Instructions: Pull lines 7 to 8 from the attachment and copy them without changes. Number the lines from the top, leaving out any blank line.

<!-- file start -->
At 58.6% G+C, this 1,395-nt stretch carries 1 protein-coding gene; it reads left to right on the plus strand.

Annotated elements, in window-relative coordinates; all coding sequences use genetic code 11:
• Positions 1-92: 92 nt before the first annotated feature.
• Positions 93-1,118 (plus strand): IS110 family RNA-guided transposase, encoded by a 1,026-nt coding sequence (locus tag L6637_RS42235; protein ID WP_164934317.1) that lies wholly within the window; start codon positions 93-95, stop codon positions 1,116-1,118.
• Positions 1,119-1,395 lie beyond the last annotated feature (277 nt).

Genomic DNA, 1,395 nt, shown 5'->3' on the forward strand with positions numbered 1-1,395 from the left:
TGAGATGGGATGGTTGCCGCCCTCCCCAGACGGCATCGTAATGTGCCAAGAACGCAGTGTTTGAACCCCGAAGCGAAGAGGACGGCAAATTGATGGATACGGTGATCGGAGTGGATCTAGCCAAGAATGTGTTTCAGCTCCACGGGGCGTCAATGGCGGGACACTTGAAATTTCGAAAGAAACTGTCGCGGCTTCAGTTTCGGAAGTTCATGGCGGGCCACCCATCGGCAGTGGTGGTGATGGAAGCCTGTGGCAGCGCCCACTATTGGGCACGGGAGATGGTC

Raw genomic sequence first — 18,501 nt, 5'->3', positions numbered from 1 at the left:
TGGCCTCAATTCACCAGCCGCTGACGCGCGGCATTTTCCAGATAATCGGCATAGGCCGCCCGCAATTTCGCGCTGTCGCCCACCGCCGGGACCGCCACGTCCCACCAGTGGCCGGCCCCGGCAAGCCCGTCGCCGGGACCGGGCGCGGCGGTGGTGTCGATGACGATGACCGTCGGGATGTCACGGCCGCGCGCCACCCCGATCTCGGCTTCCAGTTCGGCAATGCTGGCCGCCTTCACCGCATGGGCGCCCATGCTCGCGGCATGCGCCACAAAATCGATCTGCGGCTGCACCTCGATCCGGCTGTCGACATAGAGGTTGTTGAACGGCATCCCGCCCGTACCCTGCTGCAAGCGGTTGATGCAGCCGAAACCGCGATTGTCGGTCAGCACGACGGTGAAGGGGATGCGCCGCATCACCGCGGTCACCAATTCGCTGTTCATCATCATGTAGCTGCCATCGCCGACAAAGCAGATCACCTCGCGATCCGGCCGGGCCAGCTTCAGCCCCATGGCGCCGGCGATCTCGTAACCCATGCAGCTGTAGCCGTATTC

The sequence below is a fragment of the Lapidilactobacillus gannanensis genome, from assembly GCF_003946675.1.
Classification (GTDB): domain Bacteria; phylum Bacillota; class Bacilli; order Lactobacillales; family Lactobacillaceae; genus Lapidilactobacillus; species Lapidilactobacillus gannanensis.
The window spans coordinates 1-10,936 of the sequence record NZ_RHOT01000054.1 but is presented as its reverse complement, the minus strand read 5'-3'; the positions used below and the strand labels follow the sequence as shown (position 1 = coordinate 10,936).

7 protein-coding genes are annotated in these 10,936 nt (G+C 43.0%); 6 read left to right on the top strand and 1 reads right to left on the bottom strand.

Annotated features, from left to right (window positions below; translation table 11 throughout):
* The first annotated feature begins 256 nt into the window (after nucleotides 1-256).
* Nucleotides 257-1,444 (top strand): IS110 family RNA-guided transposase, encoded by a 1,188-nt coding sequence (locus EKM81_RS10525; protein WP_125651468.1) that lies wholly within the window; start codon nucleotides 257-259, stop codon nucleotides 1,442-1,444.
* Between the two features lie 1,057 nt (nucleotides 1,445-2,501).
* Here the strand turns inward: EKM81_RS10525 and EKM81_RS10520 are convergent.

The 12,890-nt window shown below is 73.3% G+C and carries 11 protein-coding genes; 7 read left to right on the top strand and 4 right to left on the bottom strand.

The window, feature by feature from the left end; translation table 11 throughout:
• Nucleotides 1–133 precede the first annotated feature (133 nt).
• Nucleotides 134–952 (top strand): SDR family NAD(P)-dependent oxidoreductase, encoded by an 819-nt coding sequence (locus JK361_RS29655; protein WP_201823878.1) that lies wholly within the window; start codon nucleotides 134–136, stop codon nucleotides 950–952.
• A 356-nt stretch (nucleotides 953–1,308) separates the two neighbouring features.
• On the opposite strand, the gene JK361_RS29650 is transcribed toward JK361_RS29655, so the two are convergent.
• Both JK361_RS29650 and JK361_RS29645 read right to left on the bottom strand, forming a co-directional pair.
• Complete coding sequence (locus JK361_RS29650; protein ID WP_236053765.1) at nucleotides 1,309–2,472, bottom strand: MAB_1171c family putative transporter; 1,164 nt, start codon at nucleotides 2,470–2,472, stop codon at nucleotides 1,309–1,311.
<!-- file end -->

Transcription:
TGAGATGGGATGGTTGCCGCCCTCCCCAGACGGCATCGTAATGTGCCAAGAACGCAGTGTTTGAACCCCGAAGCGAAGAGGACGGCAAATTGATGGATACGGTGATCGGAGTGGATCTAGCCAAGAATGTGTTTCAGCTCCACGGGGCGTCAATGGCGGGACACTTGAAATTTCGAAAGAAACTGTCGCGGCTTCAGTTTCGGAAGTTCATGGCGGGCCACCCATCGGCAGTGGTGGTGATGGAAGCCTGTGGCAGCGCCCACTATTGGGCACGGGAGATGGTC

Raw genomic sequence first — 18,501 nt, 5'->3', positions numbered from 1 at the left: